Regardless of where or how you grow up, high school years can be some of the toughest of your life. However, AXE is teaming up with incredible folks to ensure that the world changes in order to meet young men wherever they’re at, and build on their masculinity in a healthy way.
On Wednesday, the brand’s Find Your Magic Initiative launched “Senior Orientation,” a customized curriculum that will encourage high school seniors to foster an environment of inclusive masculinity. Masculinity expert, poet and author Carlos Andrés Gómez will be teaming up with award-winning musician and activist, John Legend, in order to put “Senior Orientation” into action at Centennial High School in Columbus, Oh.
According to a recent study by Promundo, 51% of men agreed that society as a whole tells them that “men should use violence to get respect, if necessary.”Gómez told CASSIUS that there’s a direct connection between toxic masculinity in the world and the well being of all people.
“There’s a lot of stereotypes for men to be in control, unemotional and violent,” he said. “That has very obvious connections to harming women and girls. You can’t be a full human being if you can’t be emotional, gentle and creative.”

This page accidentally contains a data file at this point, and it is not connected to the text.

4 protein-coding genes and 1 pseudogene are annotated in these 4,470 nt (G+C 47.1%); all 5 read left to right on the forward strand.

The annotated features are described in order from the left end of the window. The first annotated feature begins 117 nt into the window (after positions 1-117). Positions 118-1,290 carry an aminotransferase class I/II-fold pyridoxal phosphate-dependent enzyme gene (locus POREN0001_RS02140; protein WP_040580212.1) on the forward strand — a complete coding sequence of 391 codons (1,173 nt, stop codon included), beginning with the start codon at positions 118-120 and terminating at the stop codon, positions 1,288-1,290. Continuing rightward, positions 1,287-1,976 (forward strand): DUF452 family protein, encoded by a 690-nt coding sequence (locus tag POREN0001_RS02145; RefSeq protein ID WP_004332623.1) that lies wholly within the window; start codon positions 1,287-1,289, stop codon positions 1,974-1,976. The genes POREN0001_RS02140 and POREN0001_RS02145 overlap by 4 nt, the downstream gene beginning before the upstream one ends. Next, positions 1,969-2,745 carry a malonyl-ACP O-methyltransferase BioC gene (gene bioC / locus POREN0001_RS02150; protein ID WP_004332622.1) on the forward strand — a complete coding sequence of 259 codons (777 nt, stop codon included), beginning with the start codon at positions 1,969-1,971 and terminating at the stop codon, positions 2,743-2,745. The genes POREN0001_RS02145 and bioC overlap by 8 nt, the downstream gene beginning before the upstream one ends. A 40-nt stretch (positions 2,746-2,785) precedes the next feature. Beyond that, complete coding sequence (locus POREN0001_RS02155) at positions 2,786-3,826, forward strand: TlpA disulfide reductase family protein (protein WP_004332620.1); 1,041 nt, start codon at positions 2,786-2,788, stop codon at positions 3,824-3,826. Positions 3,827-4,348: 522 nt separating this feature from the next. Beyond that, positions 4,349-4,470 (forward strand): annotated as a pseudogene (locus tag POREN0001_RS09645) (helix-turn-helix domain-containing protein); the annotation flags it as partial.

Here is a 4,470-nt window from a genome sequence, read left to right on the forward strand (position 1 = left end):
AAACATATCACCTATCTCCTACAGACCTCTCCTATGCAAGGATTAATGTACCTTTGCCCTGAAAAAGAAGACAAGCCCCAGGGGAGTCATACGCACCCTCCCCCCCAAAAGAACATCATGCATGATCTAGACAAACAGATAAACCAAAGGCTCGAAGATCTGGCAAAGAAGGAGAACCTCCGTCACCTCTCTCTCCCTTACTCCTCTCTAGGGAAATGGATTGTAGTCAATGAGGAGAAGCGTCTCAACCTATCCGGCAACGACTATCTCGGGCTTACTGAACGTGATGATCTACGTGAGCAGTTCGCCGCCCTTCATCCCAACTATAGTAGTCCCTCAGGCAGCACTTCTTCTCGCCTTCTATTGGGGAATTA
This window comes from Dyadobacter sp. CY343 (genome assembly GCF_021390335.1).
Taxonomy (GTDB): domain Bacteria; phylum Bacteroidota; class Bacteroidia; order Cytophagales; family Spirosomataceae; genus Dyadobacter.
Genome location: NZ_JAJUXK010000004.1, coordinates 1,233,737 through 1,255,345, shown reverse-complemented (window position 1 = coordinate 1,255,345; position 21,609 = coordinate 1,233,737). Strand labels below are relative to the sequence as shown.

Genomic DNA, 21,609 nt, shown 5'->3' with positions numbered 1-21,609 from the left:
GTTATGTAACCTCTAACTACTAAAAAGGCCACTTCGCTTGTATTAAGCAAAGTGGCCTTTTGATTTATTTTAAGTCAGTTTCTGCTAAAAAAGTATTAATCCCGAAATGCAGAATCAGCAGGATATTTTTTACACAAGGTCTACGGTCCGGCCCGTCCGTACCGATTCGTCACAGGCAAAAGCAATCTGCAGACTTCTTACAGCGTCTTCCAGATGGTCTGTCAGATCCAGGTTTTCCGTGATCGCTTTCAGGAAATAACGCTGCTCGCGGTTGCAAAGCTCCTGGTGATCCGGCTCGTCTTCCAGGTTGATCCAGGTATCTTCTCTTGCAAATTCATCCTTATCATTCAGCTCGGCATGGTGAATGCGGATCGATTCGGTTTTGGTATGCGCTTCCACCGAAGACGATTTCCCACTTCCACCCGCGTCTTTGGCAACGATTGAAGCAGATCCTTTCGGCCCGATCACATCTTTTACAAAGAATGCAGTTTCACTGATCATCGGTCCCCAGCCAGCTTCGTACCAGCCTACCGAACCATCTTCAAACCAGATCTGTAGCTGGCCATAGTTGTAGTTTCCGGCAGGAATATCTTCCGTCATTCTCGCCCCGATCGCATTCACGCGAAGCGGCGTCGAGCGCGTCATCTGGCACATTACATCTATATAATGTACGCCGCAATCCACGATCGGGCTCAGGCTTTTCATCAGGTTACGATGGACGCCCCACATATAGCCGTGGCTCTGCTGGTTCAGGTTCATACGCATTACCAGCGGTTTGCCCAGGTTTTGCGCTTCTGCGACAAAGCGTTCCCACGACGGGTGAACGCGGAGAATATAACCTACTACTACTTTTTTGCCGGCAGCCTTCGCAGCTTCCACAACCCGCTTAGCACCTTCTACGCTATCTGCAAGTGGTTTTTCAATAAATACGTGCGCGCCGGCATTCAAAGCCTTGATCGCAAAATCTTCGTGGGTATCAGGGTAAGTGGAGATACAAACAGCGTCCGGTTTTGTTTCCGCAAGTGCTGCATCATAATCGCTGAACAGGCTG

The two appeared on a panel Wednesday, and discussed the effects of masculine stereotypes with YouTuber and LGBTQ+ advocate Hunter Kulgkist and 15-year-old Bronx high school student Solomon Mussing.
Mussing, who shared his experience with bullying due to his Instagram account, applauded Legend for his commercial with AXE where he dressed in dapper attire and sang love songs.
“Even Bronx Black boys were wearing bowties because you made it an okay thing to do,” said Mussing. “When older men [who are role models] make it okay to be their authentic selves, operating outside the concept of gender, other people follow suit. It gives kids like me who use silence as a defense mechanism the permission to be ourselves … we’re masculine enough for anyone.”
Legend shared that his experiences with masculinity has always been intertwined with music, with the stage as an arena that gave him permission to be himself. He talked about how JAY Z helped him navigate his masculinity with 4:44 and being open about his issues with his wife and going to therapy.
“It makes me realize the power that we have as entertainers and people who create content that gives people permission to envision other realities and ways of behaving,” Legend responded. “We as artists have a responsibility to help others figure out who they are as we figure [that out for ourselves].”
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